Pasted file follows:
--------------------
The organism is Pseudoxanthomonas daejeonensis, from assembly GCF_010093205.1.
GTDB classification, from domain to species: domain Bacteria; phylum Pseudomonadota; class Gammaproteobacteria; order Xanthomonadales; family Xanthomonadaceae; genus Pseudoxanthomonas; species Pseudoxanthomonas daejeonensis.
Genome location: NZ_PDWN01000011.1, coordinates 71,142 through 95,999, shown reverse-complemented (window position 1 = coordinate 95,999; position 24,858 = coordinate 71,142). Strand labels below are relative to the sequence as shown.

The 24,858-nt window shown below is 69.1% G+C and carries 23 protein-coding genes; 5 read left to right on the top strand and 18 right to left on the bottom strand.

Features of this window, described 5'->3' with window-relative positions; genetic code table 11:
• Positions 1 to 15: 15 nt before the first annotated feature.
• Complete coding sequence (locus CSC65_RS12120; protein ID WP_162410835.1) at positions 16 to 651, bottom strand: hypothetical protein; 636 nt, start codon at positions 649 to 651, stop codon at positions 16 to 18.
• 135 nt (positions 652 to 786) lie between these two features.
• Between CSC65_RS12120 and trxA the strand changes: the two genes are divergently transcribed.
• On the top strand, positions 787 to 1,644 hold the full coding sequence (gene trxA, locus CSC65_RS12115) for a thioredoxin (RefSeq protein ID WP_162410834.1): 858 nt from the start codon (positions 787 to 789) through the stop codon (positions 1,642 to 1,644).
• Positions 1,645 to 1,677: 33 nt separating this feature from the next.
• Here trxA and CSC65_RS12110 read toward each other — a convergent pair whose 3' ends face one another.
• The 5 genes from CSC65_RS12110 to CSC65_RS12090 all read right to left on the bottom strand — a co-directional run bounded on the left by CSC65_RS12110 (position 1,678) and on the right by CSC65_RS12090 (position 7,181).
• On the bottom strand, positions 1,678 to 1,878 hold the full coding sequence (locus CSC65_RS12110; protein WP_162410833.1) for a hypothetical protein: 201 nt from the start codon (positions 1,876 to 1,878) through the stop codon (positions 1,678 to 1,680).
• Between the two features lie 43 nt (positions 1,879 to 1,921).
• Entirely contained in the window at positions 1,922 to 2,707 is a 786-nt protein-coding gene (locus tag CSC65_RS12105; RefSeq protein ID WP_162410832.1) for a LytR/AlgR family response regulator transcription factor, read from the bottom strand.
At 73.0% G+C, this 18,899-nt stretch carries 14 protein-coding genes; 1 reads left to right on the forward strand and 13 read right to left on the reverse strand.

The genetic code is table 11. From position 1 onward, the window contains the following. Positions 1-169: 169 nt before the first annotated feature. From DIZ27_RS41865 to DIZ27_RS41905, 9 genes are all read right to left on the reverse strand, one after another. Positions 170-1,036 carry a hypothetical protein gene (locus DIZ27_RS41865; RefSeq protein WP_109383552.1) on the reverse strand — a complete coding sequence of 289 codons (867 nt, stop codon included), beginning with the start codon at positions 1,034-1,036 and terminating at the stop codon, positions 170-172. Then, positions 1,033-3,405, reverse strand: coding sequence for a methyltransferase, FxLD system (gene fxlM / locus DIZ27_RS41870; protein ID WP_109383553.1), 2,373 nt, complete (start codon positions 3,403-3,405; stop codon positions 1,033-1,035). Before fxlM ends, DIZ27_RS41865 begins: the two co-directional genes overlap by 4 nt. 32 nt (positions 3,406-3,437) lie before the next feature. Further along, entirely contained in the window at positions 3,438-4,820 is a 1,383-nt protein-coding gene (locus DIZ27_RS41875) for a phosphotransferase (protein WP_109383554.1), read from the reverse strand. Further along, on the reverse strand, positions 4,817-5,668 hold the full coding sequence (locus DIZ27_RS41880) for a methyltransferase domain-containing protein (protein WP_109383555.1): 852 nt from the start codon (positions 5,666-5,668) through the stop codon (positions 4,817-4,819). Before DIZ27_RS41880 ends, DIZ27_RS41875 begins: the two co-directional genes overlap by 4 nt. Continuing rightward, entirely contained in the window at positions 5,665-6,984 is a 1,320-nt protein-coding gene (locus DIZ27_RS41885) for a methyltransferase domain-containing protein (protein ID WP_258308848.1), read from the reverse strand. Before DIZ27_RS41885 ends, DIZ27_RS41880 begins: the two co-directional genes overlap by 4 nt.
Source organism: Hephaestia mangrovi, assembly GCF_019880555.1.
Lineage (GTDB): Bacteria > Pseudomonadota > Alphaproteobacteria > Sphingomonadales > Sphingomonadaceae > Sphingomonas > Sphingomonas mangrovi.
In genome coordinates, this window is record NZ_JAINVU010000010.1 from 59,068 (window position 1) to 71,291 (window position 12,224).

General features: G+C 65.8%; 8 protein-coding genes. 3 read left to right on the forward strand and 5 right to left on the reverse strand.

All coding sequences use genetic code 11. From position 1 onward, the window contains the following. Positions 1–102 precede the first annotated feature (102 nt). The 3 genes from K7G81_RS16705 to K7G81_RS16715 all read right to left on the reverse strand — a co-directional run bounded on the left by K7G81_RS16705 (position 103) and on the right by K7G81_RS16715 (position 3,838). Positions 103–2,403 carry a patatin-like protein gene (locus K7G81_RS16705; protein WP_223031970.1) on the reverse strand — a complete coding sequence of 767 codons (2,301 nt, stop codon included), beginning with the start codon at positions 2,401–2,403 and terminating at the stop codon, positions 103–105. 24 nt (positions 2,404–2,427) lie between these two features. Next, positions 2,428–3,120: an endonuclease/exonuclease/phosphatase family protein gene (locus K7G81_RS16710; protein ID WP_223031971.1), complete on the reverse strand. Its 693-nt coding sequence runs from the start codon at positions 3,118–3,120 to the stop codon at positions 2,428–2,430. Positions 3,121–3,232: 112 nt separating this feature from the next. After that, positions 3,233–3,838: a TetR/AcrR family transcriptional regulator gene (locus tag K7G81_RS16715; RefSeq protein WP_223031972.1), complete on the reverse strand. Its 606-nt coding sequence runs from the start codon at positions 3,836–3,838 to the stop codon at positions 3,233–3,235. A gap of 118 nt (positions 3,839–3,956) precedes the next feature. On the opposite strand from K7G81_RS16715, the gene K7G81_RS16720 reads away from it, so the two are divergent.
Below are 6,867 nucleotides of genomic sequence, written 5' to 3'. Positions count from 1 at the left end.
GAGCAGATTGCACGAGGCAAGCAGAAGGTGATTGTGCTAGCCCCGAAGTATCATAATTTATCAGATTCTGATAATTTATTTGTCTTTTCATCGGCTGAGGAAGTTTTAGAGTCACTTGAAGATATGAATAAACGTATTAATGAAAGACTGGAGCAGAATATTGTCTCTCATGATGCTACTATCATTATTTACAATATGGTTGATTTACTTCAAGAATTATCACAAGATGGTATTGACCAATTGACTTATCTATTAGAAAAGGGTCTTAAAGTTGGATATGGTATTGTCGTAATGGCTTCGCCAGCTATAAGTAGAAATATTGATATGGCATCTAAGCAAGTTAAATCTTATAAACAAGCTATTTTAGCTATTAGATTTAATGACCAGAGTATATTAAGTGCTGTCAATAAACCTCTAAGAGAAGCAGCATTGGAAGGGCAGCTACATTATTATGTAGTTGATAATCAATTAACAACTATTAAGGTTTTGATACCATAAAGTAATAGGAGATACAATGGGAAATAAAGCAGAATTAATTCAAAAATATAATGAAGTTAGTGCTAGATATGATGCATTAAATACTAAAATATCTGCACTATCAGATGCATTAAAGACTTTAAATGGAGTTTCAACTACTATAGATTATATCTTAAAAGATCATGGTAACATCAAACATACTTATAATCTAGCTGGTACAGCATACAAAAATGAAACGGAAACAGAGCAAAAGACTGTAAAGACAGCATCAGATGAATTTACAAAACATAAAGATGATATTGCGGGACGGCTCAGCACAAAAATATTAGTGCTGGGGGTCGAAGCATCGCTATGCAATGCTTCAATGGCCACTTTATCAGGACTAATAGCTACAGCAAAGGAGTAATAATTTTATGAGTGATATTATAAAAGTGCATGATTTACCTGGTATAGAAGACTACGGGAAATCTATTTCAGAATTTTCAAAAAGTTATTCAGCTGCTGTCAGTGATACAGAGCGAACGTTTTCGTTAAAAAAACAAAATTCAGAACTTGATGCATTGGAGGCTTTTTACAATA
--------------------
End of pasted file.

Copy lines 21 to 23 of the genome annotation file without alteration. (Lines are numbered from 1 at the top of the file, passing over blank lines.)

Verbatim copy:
In genome coordinates, this window is record NZ_JAINVU010000010.1 from 59,068 (window position 1) to 71,291 (window position 12,224).

General features: G+C 65.8%; 8 protein-coding genes. 3 read left to right on the forward strand and 5 right to left on the reverse strand.

All coding sequences use genetic code 11. From position 1 onward, the window contains the following. Positions 1–102 precede the first annotated feature (102 nt). The 3 genes from K7G81_RS16705 to K7G81_RS16715 all read right to left on the reverse strand — a co-directional run bounded on the left by K7G81_RS16705 (position 103) and on the right by K7G81_RS16715 (position 3,838). Positions 103–2,403 carry a patatin-like protein gene (locus K7G81_RS16705; protein WP_223031970.1) on the reverse strand — a complete coding sequence of 767 codons (2,301 nt, stop codon included), beginning with the start codon at positions 2,401–2,403 and terminating at the stop codon, positions 103–105. 24 nt (positions 2,404–2,427) lie between these two features. Next, positions 2,428–3,120: an endonuclease/exonuclease/phosphatase family protein gene (locus K7G81_RS16710; protein ID WP_223031971.1), complete on the reverse strand. Its 693-nt coding sequence runs from the start codon at positions 3,118–3,120 to the stop codon at positions 2,428–2,430. Positions 3,121–3,232: 112 nt separating this feature from the next. After that, positions 3,233–3,838: a TetR/AcrR family transcriptional regulator gene (locus tag K7G81_RS16715; RefSeq protein WP_223031972.1), complete on the reverse strand. Its 606-nt coding sequence runs from the start codon at positions 3,836–3,838 to the stop codon at positions 3,233–3,235. A gap of 118 nt (positions 3,839–3,956) precedes the next feature. On the opposite strand from K7G81_RS16715, the gene K7G81_RS16720 reads away from it, so the two are divergent.